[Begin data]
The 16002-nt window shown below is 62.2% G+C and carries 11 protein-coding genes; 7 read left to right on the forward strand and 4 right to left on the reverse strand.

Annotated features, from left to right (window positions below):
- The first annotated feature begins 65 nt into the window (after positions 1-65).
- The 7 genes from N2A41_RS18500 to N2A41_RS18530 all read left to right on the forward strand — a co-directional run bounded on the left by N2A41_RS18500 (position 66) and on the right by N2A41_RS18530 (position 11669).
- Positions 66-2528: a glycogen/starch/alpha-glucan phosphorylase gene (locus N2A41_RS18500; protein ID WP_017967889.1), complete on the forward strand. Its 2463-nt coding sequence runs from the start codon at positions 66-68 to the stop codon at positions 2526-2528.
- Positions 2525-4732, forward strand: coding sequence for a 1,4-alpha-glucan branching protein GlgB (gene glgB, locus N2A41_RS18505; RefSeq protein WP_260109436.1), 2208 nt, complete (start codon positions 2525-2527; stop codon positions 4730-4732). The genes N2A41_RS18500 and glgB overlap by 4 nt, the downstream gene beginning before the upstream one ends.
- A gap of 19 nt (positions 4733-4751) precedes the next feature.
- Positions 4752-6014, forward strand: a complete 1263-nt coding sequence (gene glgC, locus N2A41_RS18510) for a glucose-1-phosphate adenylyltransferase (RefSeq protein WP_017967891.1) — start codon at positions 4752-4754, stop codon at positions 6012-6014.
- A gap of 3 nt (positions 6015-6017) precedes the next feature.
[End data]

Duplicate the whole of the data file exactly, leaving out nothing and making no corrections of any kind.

The 16002-nt window shown below is 62.2% G+C and carries 11 protein-coding genes; 7 read left to right on the forward strand and 4 right to left on the reverse strand.

Annotated features, from left to right (window positions below):
- The first annotated feature begins 65 nt into the window (after positions 1-65).
- The 7 genes from N2A41_RS18500 to N2A41_RS18530 all read left to right on the forward strand — a co-directional run bounded on the left by N2A41_RS18500 (position 66) and on the right by N2A41_RS18530 (position 11669).
- Positions 66-2528: a glycogen/starch/alpha-glucan phosphorylase gene (locus N2A41_RS18500; protein ID WP_017967889.1), complete on the forward strand. Its 2463-nt coding sequence runs from the start codon at positions 66-68 to the stop codon at positions 2526-2528.
- Positions 2525-4732, forward strand: coding sequence for a 1,4-alpha-glucan branching protein GlgB (gene glgB, locus N2A41_RS18505; RefSeq protein WP_260109436.1), 2208 nt, complete (start codon positions 2525-2527; stop codon positions 4730-4732). The genes N2A41_RS18500 and glgB overlap by 4 nt, the downstream gene beginning before the upstream one ends.
- A gap of 19 nt (positions 4733-4751) precedes the next feature.
- Positions 4752-6014, forward strand: a complete 1263-nt coding sequence (gene glgC, locus N2A41_RS18510) for a glucose-1-phosphate adenylyltransferase (RefSeq protein WP_017967891.1) — start codon at positions 4752-4754, stop codon at positions 6012-6014.
- A gap of 3 nt (positions 6015-6017) precedes the next feature.